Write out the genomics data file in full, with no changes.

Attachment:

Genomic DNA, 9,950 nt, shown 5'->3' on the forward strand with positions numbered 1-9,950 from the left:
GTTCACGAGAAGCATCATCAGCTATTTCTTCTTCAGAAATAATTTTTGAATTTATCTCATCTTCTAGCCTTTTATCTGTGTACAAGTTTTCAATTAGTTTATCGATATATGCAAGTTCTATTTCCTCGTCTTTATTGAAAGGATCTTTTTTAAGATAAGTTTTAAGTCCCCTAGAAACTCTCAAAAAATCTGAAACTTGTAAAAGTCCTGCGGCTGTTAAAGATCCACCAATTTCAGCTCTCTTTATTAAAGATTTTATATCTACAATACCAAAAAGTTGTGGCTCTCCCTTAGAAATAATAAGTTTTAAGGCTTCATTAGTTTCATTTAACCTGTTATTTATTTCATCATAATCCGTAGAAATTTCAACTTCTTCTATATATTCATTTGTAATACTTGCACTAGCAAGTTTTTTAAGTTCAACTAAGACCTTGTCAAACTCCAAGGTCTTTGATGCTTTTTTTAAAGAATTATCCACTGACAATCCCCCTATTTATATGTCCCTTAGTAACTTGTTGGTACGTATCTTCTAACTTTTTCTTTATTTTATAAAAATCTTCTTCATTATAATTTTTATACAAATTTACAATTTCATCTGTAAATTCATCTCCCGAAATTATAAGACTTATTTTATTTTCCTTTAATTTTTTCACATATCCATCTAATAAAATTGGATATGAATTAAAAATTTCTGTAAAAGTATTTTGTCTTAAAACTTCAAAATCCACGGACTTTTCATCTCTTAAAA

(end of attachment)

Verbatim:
Genomic DNA, 9,950 nt, shown 5'->3' on the forward strand with positions numbered 1-9,950 from the left:
GTTCACGAGAAGCATCATCAGCTATTTCTTCTTCAGAAATAATTTTTGAATTTATCTCATCTTCTAGCCTTTTATCTGTGTACAAGTTTTCAATTAGTTTATCGATATATGCAAGTTCTATTTCCTCGTCTTTATTGAAAGGATCTTTTTTAAGATAAGTTTTAAGTCCCCTAGAAACTCTCAAAAAATCTGAAACTTGTAAAAGTCCTGCGGCTGTTAAAGATCCACCAATTTCAGCTCTCTTTATTAAAGATTTTATATCTACAATACCAAAAAGTTGTGGCTCTCCCTTAGAAATAATAAGTTTTAAGGCTTCATTAGTTTCATTTAACCTGTTATTTATTTCATCATAATCCGTAGAAATTTCAACTTCTTCTATATATTCATTTGTAATACTTGCACTAGCAAGTTTTTTAAGTTCAACTAAGACCTTGTCAAACTCCAAGGTCTTTGATGCTTTTTTTAAAGAATTATCCACTGACAATCCCCCTATTTATATGTCCCTTAGTAACTTGTTGGTACGTATCTTCTAACTTTTTCTTTATTTTATAAAAATCTTCTTCATTATAATTTTTATACAAATTTACAATTTCATCTGTAAATTCATCTCCCGAAATTATAAGACTTATTTTATTTTCCTTTAATTTTTTCACATATCCATCTAATAAAATTGGATATGAATTAAAAATTTCTGTAAAAGTATTTTGTCTTAAAACTTCAAAATCCACGGACTTTTCATCTCTTAAAA